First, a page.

The Druid balancing act

Which may (as a title) conjure mental images of stacking up Druids in humorous ways… but sadly no, I am not poised to offer amusing photographs. The idea of balance as a virtue is nothing new. The Greeks had it (forgive me, I am rubbish with names, can’t tell you who). The middle way, the median, avoiding excess on both sides – it crops up in all manner of traditions and philosophies. Generally speaking, balance gives you something more viable and sustainable than the absence of balance will. Sometimes there are issues around the scale of the balance as you consider it – what may seem out of balance close up may be part of a bigger and wholly balanced picture, after all.

I’ve become increasingly conscious of the need for balance in my own life. Right amount of sleep balanced against right amount of food and right amount of activity is critical. Get it right and I can do a great deal. Get it wrong, and I plunge into bodily pain, exhaustion, depression and become more vulnerable to anxiety. I got it wrong a bit over the last few days, and am rebalancing now, in a very deliberate sort of way. I need some time with no drama, to get re-centred. I also know that too much time with nothing exciting happening also drags me down. I need a balance between stimulation and reflection. I need social time and quiet time, active time and time to be still, and I need that in ongoing cycles from one day to the next.

I can work off-balance for a while, and there are times when that is necessary, productive or interesting. Living there isn’t viable. It’s so easy though, to be sucked in to a mind-set that accepts excess. From surfeits of food and alcohol, to overwhelming noise, and excessive consumption, the opportunities for gluttony are many. The pressures towards sleep deprivation, starving yourself, not getting enough exercise, and other forms of damaging insufficiency are also many. With more people finding themselves pushed under the bread line on a daily basis, the scope for not enough is huge. People who are overweight from too much carb and cannot afford fresh fruit, veg and good proteins, who are both starving and swelling at the same time. Such is our modern culture.

Balance is so much more important than growth. Balancing the economy, balancing the personal chequebook – matters. Getting the money straight is good, but in that balancing act things like health and well-being need to be given a value and added to the scales. We are too quick to place no value on that which cannot be converted directly into cash. Mental health. Happiness. Quality of life. These are not cash issues and often cannot be sorted out by throwing money at them.

Balance is not about avoiding excess, it’s about not having too much of one kind of excess all the time. Some fasting for spiritual work is fine. Fasting all the time, isn’t viable. Some staying up all night dancing and drumming is fine. Doing it all the time takes you out of other aspects of life. Some pain, some rapture, some madness, some office banality… in balance with other things, a great many extremes are visitable. We can have wide and wild experience without burning out. It’s just a matter of knowing when to stop for a while, when to step away, when to do the other thing instead. Today, a little quietness and drawing breath, a little domestic work, a lot of resting. Tomorrow, some other thing…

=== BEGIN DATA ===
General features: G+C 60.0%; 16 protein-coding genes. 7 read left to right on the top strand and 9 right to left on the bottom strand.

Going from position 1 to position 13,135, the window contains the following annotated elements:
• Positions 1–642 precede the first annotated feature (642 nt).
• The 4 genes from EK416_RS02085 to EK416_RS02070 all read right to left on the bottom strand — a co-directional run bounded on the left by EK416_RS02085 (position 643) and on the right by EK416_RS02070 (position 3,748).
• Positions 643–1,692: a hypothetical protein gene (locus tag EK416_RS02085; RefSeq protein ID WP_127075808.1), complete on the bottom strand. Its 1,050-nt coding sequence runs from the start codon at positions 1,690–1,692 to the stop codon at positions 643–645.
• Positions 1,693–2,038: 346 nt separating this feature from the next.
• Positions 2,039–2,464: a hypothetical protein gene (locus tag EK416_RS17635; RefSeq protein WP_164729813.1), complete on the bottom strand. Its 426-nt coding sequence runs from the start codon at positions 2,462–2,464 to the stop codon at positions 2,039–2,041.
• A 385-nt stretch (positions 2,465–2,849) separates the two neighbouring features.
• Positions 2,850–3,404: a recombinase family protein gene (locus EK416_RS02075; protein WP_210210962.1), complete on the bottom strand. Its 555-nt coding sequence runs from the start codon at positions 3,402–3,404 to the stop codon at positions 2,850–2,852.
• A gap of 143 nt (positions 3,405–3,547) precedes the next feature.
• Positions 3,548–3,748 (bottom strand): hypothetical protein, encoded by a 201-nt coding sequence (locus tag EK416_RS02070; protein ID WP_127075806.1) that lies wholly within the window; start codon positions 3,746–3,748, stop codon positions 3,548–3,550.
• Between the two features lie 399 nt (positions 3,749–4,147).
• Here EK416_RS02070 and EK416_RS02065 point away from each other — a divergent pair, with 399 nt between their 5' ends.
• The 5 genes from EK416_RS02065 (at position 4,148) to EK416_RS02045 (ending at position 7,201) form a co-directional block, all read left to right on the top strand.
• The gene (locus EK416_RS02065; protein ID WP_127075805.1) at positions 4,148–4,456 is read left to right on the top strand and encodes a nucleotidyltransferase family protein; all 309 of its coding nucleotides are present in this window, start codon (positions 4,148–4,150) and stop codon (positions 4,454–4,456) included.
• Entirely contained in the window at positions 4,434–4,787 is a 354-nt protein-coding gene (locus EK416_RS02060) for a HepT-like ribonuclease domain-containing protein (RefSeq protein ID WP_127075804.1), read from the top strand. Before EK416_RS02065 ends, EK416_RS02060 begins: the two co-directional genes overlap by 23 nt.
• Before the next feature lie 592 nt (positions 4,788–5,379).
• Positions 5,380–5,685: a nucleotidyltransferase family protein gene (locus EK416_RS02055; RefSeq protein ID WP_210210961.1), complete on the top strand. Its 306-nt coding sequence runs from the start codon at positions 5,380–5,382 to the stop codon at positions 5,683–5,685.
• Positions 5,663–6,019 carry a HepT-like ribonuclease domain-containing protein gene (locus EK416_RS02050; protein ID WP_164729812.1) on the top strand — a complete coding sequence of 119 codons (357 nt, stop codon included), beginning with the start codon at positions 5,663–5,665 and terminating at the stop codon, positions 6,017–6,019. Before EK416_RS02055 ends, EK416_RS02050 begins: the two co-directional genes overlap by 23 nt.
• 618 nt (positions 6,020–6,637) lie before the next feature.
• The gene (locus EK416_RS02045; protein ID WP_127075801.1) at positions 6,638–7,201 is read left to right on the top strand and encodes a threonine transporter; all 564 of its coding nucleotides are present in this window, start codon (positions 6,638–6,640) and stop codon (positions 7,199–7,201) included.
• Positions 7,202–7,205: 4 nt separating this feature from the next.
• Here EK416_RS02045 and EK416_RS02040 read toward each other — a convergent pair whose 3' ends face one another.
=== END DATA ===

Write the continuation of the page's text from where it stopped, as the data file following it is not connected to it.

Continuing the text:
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About Nimue Brown

Druid, author, dreamer, folk enthusiast, parent, wife to the most amazing artist -Tom Brown. Drinker of coffee, maker of puddings. Exploring life as a Pagan, seeking good and meaningful ways to be, struggling with mental health issues and worried about many things. View all posts by Nimue Brown

4 responses to “The Druid balancing act

  • Daughter RavynStar

    Really great post. I have found myself way off-kilter these past few weeks trying to balance taking care of our home and children, online college courses, keeping up with my spiritual development and personal devotions on top of recent schedule changes in that my husband will be working much longer hours and will be lucky to be home one day a week it seems. I’m stuck trying to take care of and support his needs and take care of my own and dealing with some uncomfortable health issues…there just aren’t enough hours in the day. It’s very overwhelming as I do not respond well to change and I’m feeling quite alone with my family and friends over 1,000 miles away. Balance is the key…finding it is the hard part – sitting down and deciding what takes priority, what needs to go on the back burner, be cut or eliminated and effective scheduling and time management I suppose. One message that came to me earlier around Imbolc was “one piece at a time”…Yes, one piece, one step, one breath at a time. Good luck!

    • Nimue Brown

      Good luck there. It’s so easy with that kind of situation to have everyone else come first and your own life shut down. I think there’s often an expectation that to be wife/mother is to always be at the bottom of the priority list. Make sure you have what you need to be able to keep going, because the alternatives are not good.

  • greycatsidhe

    Good stuff and I agree. In the ADF tradition we call this virtue moderation. I find myself thinking on the concept often…

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    […] Nimue Brown’s post “The Druid balancing act” yesterday was very inspirational and spoke to […]

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